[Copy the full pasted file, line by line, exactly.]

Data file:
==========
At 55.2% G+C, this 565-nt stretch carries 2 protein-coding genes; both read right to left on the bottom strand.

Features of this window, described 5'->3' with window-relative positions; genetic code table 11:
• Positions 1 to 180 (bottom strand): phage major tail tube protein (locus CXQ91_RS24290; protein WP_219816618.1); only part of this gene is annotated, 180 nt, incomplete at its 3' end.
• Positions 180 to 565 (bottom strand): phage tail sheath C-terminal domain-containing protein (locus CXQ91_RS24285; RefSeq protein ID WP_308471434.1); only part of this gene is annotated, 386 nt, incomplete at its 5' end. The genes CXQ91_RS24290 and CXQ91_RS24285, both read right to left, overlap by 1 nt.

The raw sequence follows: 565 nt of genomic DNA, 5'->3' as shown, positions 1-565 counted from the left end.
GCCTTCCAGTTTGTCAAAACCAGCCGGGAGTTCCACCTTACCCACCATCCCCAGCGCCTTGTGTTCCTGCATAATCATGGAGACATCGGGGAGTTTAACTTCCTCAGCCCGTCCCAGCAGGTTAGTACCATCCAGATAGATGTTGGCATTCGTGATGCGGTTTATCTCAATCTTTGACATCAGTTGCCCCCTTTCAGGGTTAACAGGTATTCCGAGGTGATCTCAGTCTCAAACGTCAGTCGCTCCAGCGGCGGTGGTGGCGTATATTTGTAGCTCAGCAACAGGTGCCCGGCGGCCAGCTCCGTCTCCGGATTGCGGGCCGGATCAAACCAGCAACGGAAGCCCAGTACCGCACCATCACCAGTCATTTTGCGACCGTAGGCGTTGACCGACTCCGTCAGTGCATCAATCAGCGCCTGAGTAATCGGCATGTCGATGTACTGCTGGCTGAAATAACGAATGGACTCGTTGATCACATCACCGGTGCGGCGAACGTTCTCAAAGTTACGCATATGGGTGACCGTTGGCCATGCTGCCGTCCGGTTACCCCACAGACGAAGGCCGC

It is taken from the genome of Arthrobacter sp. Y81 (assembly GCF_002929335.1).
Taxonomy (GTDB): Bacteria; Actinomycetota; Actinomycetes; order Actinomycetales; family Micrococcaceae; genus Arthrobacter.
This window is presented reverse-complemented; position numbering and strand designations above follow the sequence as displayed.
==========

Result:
At 55.2% G+C, this 565-nt stretch carries 2 protein-coding genes; both read right to left on the bottom strand.

Features of this window, described 5'->3' with window-relative positions; genetic code table 11:
• Positions 1 to 180 (bottom strand): phage major tail tube protein (locus CXQ91_RS24290; protein WP_219816618.1); only part of this gene is annotated, 180 nt, incomplete at its 3' end.
• Positions 180 to 565 (bottom strand): phage tail sheath C-terminal domain-containing protein (locus CXQ91_RS24285; RefSeq protein ID WP_308471434.1); only part of this gene is annotated, 386 nt, incomplete at its 5' end. The genes CXQ91_RS24290 and CXQ91_RS24285, both read right to left, overlap by 1 nt.

The raw sequence follows: 565 nt of genomic DNA, 5'->3' as shown, positions 1-565 counted from the left end.
GCCTTCCAGTTTGTCAAAACCAGCCGGGAGTTCCACCTTACCCACCATCCCCAGCGCCTTGTGTTCCTGCATAATCATGGAGACATCGGGGAGTTTAACTTCCTCAGCCCGTCCCAGCAGGTTAGTACCATCCAGATAGATGTTGGCATTCGTGATGCGGTTTATCTCAATCTTTGACATCAGTTGCCCCCTTTCAGGGTTAACAGGTATTCCGAGGTGATCTCAGTCTCAAACGTCAGTCGCTCCAGCGGCGGTGGTGGCGTATATTTGTAGCTCAGCAACAGGTGCCCGGCGGCCAGCTCCGTCTCCGGATTGCGGGCCGGATCAAACCAGCAACGGAAGCCCAGTACCGCACCATCACCAGTCATTTTGCGACCGTAGGCGTTGACCGACTCCGTCAGTGCATCAATCAGCGCCTGAGTAATCGGCATGTCGATGTACTGCTGGCTGAAATAACGAATGGACTCGTTGATCACATCACCGGTGCGGCGAACGTTCTCAAAGTTACGCATATGGGTGACCGTTGGCCATGCTGCCGTCCGGTTACCCCACAGACGAAGGCCGC

It is taken from the genome of Arthrobacter sp. Y81 (assembly GCF_002929335.1).
Taxonomy (GTDB): Bacteria; Actinomycetota; Actinomycetes; order Actinomycetales; family Micrococcaceae; genus Arthrobacter.
This window is presented reverse-complemented; position numbering and strand designations above follow the sequence as displayed.